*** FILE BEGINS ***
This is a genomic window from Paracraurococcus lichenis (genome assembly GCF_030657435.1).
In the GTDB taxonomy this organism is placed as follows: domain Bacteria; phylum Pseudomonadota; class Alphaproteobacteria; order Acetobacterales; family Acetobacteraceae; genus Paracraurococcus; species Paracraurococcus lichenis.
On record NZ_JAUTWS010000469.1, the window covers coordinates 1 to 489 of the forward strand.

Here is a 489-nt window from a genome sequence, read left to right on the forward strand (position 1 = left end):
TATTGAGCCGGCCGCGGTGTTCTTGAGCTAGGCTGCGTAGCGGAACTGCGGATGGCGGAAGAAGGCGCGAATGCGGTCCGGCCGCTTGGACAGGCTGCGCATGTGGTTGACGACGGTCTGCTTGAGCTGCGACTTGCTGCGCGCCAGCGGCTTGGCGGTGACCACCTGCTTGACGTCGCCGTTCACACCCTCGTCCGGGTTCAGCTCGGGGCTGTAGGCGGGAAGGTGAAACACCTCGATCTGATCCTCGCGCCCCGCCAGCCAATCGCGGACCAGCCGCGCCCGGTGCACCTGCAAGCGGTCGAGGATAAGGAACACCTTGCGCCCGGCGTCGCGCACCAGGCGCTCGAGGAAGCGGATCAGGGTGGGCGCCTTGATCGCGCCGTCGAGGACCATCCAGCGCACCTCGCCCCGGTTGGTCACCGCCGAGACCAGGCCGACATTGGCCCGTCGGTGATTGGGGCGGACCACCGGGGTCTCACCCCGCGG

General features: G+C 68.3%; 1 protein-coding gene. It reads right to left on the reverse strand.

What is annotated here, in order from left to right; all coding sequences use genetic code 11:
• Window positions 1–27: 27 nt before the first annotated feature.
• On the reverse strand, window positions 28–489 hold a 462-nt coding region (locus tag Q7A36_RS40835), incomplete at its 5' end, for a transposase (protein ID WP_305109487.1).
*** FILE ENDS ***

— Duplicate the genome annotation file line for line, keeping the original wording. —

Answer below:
This is a genomic window from Paracraurococcus lichenis (genome assembly GCF_030657435.1).
In the GTDB taxonomy this organism is placed as follows: domain Bacteria; phylum Pseudomonadota; class Alphaproteobacteria; order Acetobacterales; family Acetobacteraceae; genus Paracraurococcus; species Paracraurococcus lichenis.
On record NZ_JAUTWS010000469.1, the window covers coordinates 1 to 489 of the forward strand.

Here is a 489-nt window from a genome sequence, read left to right on the forward strand (position 1 = left end):
TATTGAGCCGGCCGCGGTGTTCTTGAGCTAGGCTGCGTAGCGGAACTGCGGATGGCGGAAGAAGGCGCGAATGCGGTCCGGCCGCTTGGACAGGCTGCGCATGTGGTTGACGACGGTCTGCTTGAGCTGCGACTTGCTGCGCGCCAGCGGCTTGGCGGTGACCACCTGCTTGACGTCGCCGTTCACACCCTCGTCCGGGTTCAGCTCGGGGCTGTAGGCGGGAAGGTGAAACACCTCGATCTGATCCTCGCGCCCCGCCAGCCAATCGCGGACCAGCCGCGCCCGGTGCACCTGCAAGCGGTCGAGGATAAGGAACACCTTGCGCCCGGCGTCGCGCACCAGGCGCTCGAGGAAGCGGATCAGGGTGGGCGCCTTGATCGCGCCGTCGAGGACCATCCAGCGCACCTCGCCCCGGTTGGTCACCGCCGAGACCAGGCCGACATTGGCCCGTCGGTGATTGGGGCGGACCACCGGGGTCTCACCCCGCGG

General features: G+C 68.3%; 1 protein-coding gene. It reads right to left on the reverse strand.

What is annotated here, in order from left to right; all coding sequences use genetic code 11:
• Window positions 1–27: 27 nt before the first annotated feature.
• On the reverse strand, window positions 28–489 hold a 462-nt coding region (locus tag Q7A36_RS40835), incomplete at its 5' end, for a transposase (protein ID WP_305109487.1).